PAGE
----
Now that summer is coming to a close it’s time to start to think about going back to school. Back to school is met with both excitement and some trepidation. There might be additional anxiety for parents and students when a child is faced with dealing with ADHD. Luckily there are national non-profit organizations such as CHADD, The National Resource on ADHD, which serve families that are faced with ADHD. Donating cars to CHADD helps support families improve their lives when struggling with ADHD. There are more than 200 local chapters in the U.S. and over 16,000 members of CHADD that offer the help that parents, teachers, children, and professions need. Here are some great qualities to look for in a teacher that works with ADHD children:
- Has a positive overall attitude and tries to help others see things in a positive light.
- Is fair and firm with all students and is an excellent role model.
- Able to help children to keep focus when transitioning between activities.
- A safe and comfortable classroom that is well-organized and built around structured activities.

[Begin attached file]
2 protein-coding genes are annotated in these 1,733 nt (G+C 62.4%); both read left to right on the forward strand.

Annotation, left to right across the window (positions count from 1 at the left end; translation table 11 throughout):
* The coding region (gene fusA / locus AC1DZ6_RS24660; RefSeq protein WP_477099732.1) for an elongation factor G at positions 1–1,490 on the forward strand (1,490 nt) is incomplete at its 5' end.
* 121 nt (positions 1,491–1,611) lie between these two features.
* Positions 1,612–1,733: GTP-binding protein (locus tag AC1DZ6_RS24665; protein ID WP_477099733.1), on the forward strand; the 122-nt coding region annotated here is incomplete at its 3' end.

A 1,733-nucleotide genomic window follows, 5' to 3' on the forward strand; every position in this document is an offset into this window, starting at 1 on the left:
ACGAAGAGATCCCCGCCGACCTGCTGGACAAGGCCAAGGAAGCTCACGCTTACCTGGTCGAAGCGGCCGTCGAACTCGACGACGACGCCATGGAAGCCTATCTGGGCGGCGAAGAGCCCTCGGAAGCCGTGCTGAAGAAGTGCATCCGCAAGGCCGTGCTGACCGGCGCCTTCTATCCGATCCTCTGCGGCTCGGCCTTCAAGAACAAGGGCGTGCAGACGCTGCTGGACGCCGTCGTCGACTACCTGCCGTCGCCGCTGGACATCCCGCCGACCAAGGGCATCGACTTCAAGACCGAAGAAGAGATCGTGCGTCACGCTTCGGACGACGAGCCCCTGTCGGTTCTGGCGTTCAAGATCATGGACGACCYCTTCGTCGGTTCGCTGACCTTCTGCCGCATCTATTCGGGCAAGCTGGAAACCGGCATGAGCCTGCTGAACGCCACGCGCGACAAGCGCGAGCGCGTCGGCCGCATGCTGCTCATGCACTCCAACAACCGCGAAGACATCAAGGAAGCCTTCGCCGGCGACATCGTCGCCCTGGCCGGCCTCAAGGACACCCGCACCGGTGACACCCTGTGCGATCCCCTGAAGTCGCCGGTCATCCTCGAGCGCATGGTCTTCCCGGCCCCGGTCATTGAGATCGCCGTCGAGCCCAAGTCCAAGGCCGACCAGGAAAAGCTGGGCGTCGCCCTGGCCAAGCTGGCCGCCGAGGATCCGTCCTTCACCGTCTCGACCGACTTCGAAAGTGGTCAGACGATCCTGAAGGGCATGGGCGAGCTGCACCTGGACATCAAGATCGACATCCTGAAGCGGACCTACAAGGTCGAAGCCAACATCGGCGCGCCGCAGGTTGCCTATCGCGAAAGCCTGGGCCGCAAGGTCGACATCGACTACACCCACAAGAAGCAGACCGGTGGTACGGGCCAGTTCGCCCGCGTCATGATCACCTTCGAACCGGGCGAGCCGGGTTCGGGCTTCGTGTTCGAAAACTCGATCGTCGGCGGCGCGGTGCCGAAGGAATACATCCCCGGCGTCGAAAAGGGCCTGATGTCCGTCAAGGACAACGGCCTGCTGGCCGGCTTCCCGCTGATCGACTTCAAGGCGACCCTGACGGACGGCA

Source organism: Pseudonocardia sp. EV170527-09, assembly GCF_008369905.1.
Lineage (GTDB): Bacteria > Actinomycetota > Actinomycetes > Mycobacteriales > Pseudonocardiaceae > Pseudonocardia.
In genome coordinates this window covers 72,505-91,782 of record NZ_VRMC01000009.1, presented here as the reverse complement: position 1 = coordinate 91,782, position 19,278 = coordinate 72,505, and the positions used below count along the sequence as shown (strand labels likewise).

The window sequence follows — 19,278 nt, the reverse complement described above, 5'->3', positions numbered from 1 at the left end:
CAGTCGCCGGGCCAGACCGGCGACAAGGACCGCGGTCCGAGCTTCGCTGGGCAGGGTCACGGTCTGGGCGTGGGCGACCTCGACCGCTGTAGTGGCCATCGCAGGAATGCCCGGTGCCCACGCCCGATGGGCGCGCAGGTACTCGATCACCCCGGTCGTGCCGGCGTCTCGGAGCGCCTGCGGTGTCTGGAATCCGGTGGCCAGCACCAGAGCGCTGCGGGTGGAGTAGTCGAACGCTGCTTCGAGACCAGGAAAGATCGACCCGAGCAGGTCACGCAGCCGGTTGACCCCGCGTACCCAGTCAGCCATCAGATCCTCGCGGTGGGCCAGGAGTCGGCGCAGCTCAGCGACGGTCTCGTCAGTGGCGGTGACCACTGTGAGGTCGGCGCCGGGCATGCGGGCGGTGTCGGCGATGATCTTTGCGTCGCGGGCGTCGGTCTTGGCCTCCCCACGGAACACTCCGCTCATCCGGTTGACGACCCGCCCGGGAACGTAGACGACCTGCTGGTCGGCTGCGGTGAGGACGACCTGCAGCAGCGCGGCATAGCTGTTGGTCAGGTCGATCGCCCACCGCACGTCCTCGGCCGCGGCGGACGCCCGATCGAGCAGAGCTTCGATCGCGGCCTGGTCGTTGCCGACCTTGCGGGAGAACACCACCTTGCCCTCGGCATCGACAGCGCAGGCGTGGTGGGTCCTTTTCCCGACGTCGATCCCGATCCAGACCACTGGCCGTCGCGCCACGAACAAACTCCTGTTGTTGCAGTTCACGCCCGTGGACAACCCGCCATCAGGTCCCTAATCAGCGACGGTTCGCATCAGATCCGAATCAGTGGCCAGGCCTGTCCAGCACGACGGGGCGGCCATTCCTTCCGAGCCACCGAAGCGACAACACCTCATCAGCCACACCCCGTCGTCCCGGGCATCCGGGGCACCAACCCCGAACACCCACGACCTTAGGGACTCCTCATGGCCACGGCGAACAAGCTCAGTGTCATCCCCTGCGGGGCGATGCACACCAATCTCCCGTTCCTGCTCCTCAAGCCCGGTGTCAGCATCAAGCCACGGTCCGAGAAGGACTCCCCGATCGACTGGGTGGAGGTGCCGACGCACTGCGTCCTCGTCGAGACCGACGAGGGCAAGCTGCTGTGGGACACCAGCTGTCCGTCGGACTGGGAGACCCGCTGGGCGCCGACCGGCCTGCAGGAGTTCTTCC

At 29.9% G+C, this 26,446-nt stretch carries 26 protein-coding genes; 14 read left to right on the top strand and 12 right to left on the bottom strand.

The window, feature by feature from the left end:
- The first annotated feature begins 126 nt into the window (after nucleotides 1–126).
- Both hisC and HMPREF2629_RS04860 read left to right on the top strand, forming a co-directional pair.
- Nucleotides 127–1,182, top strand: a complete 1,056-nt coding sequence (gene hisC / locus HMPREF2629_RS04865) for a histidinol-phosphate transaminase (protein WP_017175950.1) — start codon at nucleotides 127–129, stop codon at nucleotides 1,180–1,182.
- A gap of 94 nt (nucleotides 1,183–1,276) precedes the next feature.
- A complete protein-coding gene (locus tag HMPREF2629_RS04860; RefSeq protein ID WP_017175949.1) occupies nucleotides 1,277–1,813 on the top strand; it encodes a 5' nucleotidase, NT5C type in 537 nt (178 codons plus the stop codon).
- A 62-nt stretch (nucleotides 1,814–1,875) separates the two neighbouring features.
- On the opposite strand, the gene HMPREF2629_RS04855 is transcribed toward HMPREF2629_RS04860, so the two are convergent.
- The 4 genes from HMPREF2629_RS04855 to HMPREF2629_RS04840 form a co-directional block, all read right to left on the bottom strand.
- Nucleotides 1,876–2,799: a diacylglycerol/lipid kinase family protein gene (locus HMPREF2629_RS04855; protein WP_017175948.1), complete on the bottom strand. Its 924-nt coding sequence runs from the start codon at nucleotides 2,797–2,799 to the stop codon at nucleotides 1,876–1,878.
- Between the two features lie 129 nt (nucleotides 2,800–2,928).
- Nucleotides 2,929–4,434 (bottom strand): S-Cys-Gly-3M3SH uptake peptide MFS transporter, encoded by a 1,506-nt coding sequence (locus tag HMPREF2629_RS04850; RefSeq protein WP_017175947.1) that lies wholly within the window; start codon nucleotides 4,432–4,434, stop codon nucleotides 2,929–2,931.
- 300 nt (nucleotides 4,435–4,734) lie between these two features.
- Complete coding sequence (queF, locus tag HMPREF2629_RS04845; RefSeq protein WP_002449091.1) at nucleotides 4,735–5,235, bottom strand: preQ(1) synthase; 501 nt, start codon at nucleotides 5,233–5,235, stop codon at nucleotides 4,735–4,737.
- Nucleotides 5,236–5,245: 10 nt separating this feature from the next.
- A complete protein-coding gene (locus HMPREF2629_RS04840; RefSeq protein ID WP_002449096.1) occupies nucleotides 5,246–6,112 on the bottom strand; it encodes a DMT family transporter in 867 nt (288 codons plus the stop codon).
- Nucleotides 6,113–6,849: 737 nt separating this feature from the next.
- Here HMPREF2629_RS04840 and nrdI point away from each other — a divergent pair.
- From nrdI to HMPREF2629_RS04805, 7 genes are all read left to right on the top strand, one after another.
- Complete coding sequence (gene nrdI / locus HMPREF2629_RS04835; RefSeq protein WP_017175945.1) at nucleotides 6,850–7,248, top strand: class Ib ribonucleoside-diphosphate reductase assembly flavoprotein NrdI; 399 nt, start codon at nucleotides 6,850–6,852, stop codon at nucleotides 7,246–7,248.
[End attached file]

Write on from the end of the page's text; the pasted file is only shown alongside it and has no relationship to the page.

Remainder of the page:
- Flexible with individuals learning styles.
- Provides a predictable routine with a normal schedule.
- Helps students be successful while holding a high standard along with realistic expectations for each student.
- Provides a way for children to reach new levels of achievement when faced with a challenge.
- Special needs students are accepted, welcomed, and given accommodations.
- Engagement when instructing students.
- Bringing out the best effort of each child is held as most important.
These are just a few ways that teachers and parents can be most effective when teaching children with ADHD. Here is more information about CHADD:
CHADD has a bi-monthly magazine called Attention that members of the organization receive. The organization was founded in 1987 to help support families who felt isolated when dealing with ADHD. The organization is dedicated to help the nearly 4.4 million children and their families who are affected by ADHD, by providing special education services within the regular classrooms when possible. CHADD also helps adults who suffer from ADHD as well.